The doctrine that he who comes into equity must come in with clean hands does not recognize mere imputations of guilt based upon technical theories of agency. For unclean hands, knowledge must exist on the part of the principal of the facts upon which the charge of unconscionable conduct is based, and in the case of a corporation those facts must be brought home to the persons exercising general control over its affairs.
A membership corporation sought an injunction from the District Court of New York against a stock corporation to restrain it from appropriating the news the membership corporation obtained. The membership corporation alleged that it required relief that enjoined the stock corporation from exchanging consideration with the membership corporation's employees for the membership corporation's unpublished news.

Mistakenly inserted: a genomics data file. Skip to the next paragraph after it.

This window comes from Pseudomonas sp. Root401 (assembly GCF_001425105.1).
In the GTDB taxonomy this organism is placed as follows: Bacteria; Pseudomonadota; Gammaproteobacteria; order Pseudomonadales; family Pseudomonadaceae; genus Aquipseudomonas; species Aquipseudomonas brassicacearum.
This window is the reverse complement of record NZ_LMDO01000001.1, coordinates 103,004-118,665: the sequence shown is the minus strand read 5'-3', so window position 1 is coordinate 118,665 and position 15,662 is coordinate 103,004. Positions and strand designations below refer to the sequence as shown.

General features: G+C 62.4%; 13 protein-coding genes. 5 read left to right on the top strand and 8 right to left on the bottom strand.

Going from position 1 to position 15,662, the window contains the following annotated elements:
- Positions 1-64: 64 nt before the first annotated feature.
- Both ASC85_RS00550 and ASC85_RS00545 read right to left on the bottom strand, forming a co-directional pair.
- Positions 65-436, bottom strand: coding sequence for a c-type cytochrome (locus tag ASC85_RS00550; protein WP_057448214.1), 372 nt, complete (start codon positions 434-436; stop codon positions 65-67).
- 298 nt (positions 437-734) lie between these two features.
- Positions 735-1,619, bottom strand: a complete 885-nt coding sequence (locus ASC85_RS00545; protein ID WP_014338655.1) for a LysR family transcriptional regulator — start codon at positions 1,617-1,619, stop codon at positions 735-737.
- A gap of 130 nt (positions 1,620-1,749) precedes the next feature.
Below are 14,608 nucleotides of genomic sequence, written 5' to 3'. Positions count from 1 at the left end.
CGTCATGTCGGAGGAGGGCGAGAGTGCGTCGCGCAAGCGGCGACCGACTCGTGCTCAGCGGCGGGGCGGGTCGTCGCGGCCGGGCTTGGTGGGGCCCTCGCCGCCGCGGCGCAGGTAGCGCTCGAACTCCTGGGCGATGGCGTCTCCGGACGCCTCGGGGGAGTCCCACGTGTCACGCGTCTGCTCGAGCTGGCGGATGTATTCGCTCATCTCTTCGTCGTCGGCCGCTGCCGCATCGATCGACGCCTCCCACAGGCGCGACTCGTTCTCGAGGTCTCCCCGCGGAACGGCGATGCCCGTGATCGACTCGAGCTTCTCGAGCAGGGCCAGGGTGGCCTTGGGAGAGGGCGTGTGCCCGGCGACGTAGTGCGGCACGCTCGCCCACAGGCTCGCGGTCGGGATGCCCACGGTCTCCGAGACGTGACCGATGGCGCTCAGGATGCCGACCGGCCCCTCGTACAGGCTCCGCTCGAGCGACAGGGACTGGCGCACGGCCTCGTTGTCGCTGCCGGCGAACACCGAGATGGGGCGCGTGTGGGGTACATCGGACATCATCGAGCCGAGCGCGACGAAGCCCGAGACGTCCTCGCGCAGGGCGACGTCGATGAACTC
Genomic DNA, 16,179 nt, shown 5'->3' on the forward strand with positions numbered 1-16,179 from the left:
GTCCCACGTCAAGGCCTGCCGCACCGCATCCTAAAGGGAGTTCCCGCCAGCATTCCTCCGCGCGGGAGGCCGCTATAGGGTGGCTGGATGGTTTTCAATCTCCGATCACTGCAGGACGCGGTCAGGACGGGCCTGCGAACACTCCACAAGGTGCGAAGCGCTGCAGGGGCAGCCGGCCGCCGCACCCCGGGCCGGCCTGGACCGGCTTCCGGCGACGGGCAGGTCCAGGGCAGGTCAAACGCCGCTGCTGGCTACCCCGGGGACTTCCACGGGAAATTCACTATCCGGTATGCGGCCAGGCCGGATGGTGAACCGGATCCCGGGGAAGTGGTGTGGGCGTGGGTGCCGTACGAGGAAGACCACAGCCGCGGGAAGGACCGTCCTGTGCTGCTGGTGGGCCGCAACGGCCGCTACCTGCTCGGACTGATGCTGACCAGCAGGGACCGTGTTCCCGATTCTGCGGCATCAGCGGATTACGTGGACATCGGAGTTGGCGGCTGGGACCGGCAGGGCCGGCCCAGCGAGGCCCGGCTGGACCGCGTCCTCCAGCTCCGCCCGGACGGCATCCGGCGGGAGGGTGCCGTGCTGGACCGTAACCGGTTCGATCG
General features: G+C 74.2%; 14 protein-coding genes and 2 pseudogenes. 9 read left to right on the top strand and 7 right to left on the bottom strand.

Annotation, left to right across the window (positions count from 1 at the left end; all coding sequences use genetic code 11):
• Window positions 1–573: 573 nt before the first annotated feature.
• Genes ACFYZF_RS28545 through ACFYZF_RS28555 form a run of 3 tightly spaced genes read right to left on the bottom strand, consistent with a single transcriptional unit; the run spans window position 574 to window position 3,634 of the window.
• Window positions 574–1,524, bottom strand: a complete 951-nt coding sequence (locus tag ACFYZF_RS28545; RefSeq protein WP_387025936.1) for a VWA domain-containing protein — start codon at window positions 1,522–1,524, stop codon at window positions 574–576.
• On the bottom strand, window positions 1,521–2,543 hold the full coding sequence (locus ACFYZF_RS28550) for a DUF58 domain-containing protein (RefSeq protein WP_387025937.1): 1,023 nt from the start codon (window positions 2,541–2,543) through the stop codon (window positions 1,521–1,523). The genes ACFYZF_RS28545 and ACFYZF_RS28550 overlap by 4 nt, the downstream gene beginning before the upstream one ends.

Should an injunction be granted?
The Court held that it was not necessary to suppose that such a system was known by the stock corporation's officers because it was sufficient that the system existed and the acts were frequent and continuous. It further concluded that the appropriation, whether or not performed contrary to the directions of the stock corporation's officers, was committed by persons who acted for it within the general scope of their employment. The Court likewise indicated that the stock corporation's defense was inadequate and found that it was significant that the individuals who allegedly secured the membership corporation's news did not furnish affidavits to the contrary. Lastly, the Court found that the stock corporation had no right to obtain news from the members of the membership corporation. Accordingly, the court issued an injunction against the stock corporation's appropriation of news obtained by the membership corporation.